Status Report

NASA ISS On-Orbit Status 25 July 2008

By SpaceRef Editor
July 25, 2008
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NASA ISS On-Orbit Status 25 July 2008

All ISS systems continue to function nominally, except those noted previously or below.

CDR Sergey Volkov continued preparations for operating the Russian/German TEKh-20 Plasma Crystal-3 Plus (PK-3+) experiment payload, the first time for Expedition 17. [After unstowing and setting up the hardware yesterday in the Service Module (SM), leak checking of the electronics box and evacuation of the vacuum work chamber (ZB) in the SM Work Compartment (RO) with the turbopump, Volkov today conducted more hardware testing and calibration, uploaded new software from a USB stick, checked out the software installation and verified the readiness of the experiment. After starting the turbo pump right after wake-up and conducting additional leak checking on the ZB during the “day”, the CDR will deactivate the turbopump tonight at ~5:25pm EDT. The resulting log file was then downloaded to laptop for downlink via BSR-TM. The experiment is performed on plasma, i.e., fine particles charged and excited by HF (high frequency) radio power inside the evacuated work chamber. Main objective is to obtain a homogeneous plasma dust cloud at various pressures and particle quantities with or without superimposition of an LF (low frequency) harmonic electrical field. The experiment is conducted in automated mode. PK-3+ has more advanced hardware and software than the previously used Russian PKE-Nefedov payload.]

FE-2 Gregory Chamitoff supported OGS (Oxygen Generator System) activities, deactivating the OGS WDS (Water Delivery System) and then turning off the OGS for reconfiguring it for the subsequent purging of the H2 (hydrogen) sensor.

Using the Russian MO-21 “Ecosfera” air sampler & incubation equipment, FE-1 Oleg Kononenko monitored the station’s sanitary-hygiene status by conducting another 40-min. microbial analysis (T+2 days) on the air samples collected on 7/23, including from the ATV (Automated Transfer Vehicle), and incubated since then in the MO-21 equipment. [MO-21 determines microbial contamination of the ISS atmosphere, specifically the total bacterial and fungal microflora counts and microflora composition according to morphologic criteria of microorganism colonies. The equipment, consisting of an air sampler set, a charger and power supply unit, provides samples to help determine microbial contamination of the ISS atmosphere, specifically the total bacterial and fungal microflora counts and microflora composition according to morphologic criteria of microorganism colonies.]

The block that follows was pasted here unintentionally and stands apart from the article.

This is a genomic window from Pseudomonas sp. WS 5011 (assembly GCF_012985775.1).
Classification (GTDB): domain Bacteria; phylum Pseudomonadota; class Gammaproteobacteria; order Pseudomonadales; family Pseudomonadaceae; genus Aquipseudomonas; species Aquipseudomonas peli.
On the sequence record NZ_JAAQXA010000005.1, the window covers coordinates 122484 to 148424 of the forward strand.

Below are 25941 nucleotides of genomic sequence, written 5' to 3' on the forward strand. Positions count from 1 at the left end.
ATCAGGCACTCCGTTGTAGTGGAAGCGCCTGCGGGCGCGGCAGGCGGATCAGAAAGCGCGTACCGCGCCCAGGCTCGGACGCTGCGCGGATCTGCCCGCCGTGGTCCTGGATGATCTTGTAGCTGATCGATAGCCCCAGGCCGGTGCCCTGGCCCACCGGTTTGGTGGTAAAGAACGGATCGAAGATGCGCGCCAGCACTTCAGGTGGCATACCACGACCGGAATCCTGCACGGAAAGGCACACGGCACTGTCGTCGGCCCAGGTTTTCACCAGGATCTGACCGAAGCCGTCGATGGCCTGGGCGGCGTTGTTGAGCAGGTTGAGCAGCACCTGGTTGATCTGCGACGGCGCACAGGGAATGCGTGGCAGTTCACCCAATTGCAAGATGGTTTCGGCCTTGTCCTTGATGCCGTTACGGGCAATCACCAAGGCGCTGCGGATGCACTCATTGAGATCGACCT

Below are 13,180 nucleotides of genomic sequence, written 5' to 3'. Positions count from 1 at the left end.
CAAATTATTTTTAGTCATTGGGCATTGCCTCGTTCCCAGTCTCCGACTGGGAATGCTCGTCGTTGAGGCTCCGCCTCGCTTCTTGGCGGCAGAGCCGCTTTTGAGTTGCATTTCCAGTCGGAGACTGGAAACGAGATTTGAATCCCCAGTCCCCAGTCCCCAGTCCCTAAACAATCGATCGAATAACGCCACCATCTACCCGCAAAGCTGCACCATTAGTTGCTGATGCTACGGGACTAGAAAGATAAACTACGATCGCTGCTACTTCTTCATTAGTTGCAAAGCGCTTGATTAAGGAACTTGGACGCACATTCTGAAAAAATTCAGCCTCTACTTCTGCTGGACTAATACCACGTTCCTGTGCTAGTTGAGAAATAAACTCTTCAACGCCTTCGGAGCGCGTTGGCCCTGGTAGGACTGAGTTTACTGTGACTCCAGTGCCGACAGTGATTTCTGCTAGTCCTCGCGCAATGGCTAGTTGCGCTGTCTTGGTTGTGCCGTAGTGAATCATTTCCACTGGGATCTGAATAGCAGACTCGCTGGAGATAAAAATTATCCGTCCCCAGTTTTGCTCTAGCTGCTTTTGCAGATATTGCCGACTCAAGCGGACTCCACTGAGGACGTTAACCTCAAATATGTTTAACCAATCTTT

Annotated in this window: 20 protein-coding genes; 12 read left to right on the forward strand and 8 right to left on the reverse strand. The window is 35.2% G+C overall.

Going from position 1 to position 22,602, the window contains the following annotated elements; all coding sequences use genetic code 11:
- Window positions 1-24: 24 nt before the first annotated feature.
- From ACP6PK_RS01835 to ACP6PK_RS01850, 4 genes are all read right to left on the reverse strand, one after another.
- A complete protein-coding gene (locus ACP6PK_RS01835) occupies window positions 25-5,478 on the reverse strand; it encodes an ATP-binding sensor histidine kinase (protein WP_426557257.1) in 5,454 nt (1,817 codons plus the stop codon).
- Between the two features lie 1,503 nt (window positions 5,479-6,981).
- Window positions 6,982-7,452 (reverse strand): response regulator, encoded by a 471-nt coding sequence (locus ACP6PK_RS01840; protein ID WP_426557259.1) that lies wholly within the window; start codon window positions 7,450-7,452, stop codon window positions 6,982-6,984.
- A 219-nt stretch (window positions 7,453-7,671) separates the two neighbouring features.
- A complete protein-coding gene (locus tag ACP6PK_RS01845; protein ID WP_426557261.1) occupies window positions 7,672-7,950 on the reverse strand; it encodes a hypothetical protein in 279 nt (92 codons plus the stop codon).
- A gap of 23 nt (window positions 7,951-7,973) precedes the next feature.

Volkov spent a few minutes on the weekly inspection of the TVIS treadmill roller bearings, checking the treadmill’s belt both left and right for any noticeable depressions due to seized or worn rollers. [With the TVIS treadmill rollers approaching their end-of-life, the frequency of their inspection has recently been increased for safety.]

Kononenko performed more FGB outfitting with new stowage enclosures delivered by the ATV, built in Russia to provide more efficient stowage spaces behind FGB panels and improve airflow/circulation. [Today’s installations involved the spaces behind two panels (114, 115) in FGB zone 36 and behind one panel (215) in zone 40B.]

The crew performed the mandatory two-hour OBT (onboard training) emergency egress drill for the case of rapid cabin depressurization, with Russian & US specialists standing by at both control centers for crew questions or comments. [Background: Purpose of the drill is to (a) familiarize the station residents with the location of hardware and the positions of valves used in emergency situations, (b) work through the Russian Segment (RS) hardware deactivation procedures, (c) review ATV emergency response material, (d) practice crew emergency joint activities, and (e) identify crew comments and suggestions that arise during training regarding crew procedures and equipment. In the RS, the crew translated along the emergency egress path to the DC1 Docking Compartment (where Soyuz TMA-12 is currently docked), checking hardware such as the Sokol suits, cable cutters, fire extinguisher (OKR), gas masks (IPK), emergency procedures books, valve settings, hatch rubber seal & restraint integrity, etc. In the US Segment (USOS) the inspection focused on fireports being unblocked in the Lab {21}, with other US modules to be checked by future crews), readiness of CSA-CP (Compound Specific Analyzer-Combustion Products), ISS leak kit, PBA (portable breathing assembly) and PFE (portable fire extinguisher), emergency procedures books, valve settings, integrity of hatch rubber seals, presence of hatch handrails, etc. The checks also included Node-2, COL (Columbus Orbital Laboratory), JLP (Japanese Experiment Module Experiment Logistics Module Pressurized Section) and Kibo JPM (JEM Pressurized Module). The exercise was topped off by a thorough debrief with the ground via S-band. During the session, the crew simulated executing the planned emergency procedures while moving about the station. For the case of an onboard fire and for emergency descent, there are other mandatory emergency drill OBTs.]